Where is the Map Going? Well, pretty interesting places. The power of maps to communicate quickly and well to a very wide audience is a strength of GIS. When distributed (swiftly and conveniently) via the web, this information only increases in value for its timeliness. What's also interesting is the use of online maps to do the reverse as well; i.e. either continually connect to and summarise a variety of sources or allow people in many locations to pool their knowledge (crowd-sourcing) of an issue or event.
Here are a few cases from and spun off of an interesting email from a MapAction colleague:
HealthMap - The global disease alert map, is a free service that "brings together disparate data sources to achieve a unified and comprehensive view of the current global state of infectious diseases and their effect on human and animal health". It's been particularly relevant today with the global alert about swineflu.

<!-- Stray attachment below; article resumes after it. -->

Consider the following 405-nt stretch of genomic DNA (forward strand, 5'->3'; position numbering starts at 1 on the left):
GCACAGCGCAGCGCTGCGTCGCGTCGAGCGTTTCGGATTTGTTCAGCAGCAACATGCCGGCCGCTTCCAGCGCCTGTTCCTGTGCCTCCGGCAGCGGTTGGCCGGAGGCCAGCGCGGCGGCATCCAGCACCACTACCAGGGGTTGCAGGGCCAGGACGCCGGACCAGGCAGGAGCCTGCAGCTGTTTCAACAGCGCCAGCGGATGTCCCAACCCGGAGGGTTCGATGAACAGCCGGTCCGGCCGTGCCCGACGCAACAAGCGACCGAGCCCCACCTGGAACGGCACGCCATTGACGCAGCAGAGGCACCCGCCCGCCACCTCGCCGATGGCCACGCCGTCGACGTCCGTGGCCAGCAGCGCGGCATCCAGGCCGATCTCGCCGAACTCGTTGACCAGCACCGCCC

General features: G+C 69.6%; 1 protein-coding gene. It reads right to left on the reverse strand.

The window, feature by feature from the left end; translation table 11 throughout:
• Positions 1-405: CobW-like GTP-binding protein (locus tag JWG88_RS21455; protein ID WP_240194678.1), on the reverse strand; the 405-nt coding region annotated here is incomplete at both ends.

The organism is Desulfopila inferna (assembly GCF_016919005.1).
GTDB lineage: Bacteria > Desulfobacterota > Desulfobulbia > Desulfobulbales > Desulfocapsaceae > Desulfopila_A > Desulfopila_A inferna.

WikiCrimes - Allows citizens to "share crime information and keep safe". It's not run by the police but by allowing the citizen to map what they know, it compiles and shares useful crime data for use by society - a sort of Neighbourhood Watch online.
WikiMapAid - Another crowd-sourcing portal, this time with information about "poverty crises hotspots by capturing data about orphanage programs, drought, food, employment, education and training"... to "[map] solutions to poverty-oriented problems".